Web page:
Politics

Saudi Arabia vs Iran / US vs North Korea: Where Are We Heading To?

Saudi Arabia vs Iran? US vs North Korea? It’s easy to imagine how either of these conflicts could break out into a major war. But what does world war look like in the 21st century? Would we see direct intervention or are we more likely to see a series of proxy wars, more reminiscent of the Cold War?

 Saudi Arabia vs Iran - US vs North Korea

Alarmists in the media and in the political realm are quick to exclaim that the world is spiraling towards another major conflict. Conspiracy theorists even go as far as calling it an “extinction event.” With the growing nuclear tensions between the US and the North Korean authoritarian regime and Iran standing accused of arming rebels all over the Middle East, it becomes harder to ignore the possibility of World War III.

War in Asia?

International experts have wondered whether President Trump’s rhetoric against North Korea could actually lead to war. In October, retired four star general Barry McCaffrey stated in an interview with NBC that he believes there is a 51% chance of a full blown war breaking out with North Korea before the summer, “We are actually dealing with a potential outcome by next summer of all-out war – with millions displaced, hundreds of thousands killed and wounded.”

This week, sources close to the White House told the Telegraph that Washington was looking at potential military options in North Korea. Reportedly, President Trump is not looking to engage in a full on war, but to give a show of military might, what sources described as a “bloody nose,” to let the dictator know that the US is serious.

While many are concerned that North Korea now claims they hold ICBMs capable of reaching the entire mainland United States, others warn that an attack on the combative and unstable Kim Jong-un could lead to a full blown nuclear war, dragging the world at best into World War III and at worst back into the Dark Ages.

This situation seems to put the US between a rock and a hard place, so to speak. Although Washington possesses the military power to wipe out the regime, there is no saying what the consequences would be; it is always difficult for sensible men to preempt the actions of a madman. Highly decorated retired-General McCaffrey has emphasized this difficult position:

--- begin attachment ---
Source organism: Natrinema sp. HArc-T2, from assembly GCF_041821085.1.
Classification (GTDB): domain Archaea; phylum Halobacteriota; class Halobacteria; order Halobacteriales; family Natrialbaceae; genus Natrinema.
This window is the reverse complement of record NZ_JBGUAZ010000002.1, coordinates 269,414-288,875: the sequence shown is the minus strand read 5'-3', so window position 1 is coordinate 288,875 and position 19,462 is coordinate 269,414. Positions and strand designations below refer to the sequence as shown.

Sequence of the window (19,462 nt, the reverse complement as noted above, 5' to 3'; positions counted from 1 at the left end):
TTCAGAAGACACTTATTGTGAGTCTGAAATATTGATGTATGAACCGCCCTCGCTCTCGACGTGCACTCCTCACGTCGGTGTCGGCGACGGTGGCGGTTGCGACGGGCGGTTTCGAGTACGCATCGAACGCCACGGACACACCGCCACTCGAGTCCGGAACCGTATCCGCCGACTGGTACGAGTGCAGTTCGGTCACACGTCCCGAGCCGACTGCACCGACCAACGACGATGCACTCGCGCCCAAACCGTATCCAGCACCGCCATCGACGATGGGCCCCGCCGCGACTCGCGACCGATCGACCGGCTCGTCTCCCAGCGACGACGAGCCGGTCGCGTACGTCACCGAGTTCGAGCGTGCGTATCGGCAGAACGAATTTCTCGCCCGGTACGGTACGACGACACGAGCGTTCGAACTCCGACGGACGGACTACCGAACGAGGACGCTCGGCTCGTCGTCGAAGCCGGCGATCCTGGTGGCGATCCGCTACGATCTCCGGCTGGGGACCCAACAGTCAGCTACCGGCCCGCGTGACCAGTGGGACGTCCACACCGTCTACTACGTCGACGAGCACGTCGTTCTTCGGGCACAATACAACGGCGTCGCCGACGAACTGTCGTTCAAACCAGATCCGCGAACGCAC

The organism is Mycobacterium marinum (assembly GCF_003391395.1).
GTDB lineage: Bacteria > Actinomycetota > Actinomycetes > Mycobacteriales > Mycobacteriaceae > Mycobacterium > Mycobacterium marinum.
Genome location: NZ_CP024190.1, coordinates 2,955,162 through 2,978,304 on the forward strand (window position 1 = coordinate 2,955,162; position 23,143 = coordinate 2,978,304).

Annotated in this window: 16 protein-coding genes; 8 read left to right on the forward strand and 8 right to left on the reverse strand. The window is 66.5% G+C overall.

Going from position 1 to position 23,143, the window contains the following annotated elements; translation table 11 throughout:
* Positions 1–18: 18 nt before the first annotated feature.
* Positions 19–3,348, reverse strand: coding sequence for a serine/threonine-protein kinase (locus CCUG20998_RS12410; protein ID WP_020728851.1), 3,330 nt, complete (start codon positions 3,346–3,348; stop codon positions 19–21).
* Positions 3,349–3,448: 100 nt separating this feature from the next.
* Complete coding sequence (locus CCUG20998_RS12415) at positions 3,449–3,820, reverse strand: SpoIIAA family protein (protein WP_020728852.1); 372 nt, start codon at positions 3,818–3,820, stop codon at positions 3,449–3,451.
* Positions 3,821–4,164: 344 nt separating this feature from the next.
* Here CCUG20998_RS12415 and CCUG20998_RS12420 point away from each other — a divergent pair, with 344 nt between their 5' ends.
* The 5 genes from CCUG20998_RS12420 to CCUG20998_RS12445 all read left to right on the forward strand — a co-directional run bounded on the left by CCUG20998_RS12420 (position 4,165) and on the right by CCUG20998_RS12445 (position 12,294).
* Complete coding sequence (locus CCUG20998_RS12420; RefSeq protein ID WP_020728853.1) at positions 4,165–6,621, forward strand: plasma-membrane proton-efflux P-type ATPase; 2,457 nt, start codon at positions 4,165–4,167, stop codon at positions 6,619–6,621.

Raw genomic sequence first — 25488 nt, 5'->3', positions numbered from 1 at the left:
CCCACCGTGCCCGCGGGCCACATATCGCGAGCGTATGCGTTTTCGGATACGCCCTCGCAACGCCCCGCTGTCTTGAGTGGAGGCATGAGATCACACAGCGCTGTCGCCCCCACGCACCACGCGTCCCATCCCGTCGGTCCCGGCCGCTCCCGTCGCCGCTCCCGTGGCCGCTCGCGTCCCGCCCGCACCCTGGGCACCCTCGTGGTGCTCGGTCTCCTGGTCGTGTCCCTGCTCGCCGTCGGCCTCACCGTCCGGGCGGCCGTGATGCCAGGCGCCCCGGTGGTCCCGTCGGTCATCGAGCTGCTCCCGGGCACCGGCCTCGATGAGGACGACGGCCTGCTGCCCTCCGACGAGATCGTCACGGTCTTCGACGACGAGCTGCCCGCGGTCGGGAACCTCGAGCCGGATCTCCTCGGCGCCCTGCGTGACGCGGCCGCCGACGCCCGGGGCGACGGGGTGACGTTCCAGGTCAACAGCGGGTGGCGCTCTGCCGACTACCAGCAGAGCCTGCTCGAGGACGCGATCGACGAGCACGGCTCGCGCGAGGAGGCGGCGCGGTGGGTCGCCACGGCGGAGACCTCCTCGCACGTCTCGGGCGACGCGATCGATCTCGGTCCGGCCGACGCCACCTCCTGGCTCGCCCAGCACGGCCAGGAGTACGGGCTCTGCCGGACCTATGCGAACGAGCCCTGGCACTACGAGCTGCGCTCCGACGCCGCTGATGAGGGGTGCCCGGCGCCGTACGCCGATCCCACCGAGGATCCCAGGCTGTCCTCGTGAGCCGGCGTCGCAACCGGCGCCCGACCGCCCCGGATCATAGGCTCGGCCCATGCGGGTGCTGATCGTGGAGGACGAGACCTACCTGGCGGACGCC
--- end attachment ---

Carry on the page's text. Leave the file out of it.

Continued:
There are military options, they’re all bad… If we went in with a massive, conventional air and sea attack, aimed at their nuclear capacity, we’d get 95 per cent of it in the first 72 hours.

In November it was reported that the US had deployed some 14,000 near the coast of North Korea for war games with Japan. According to the US Navy, the 10 days of war preparation exercises were “designed to increase the defensive readiness and interoperability of Japanese and American forces through training in air and sea operations.” Does this indicate that the US is actually preparing for war with the communist regime, or is the military simply remaining Semper Paratus?

China, another US rival and an ally of North Korea, has also increased their war readiness. In the past month China has been caught multiple times running reconnaissance planes around the island of Taiwan, which they consider a province in open rebellion rather than a sovereign nation. This too led the international community to wonder whether war could spring up in China, especially considering the US’ recent arms deal to Taiwan and Donald Trump’s approval of a US warship visiting the island, which of course enraged Beijing, leading a spokeswoman to accuse the US of inciting a new Cold War.

In the Middle East?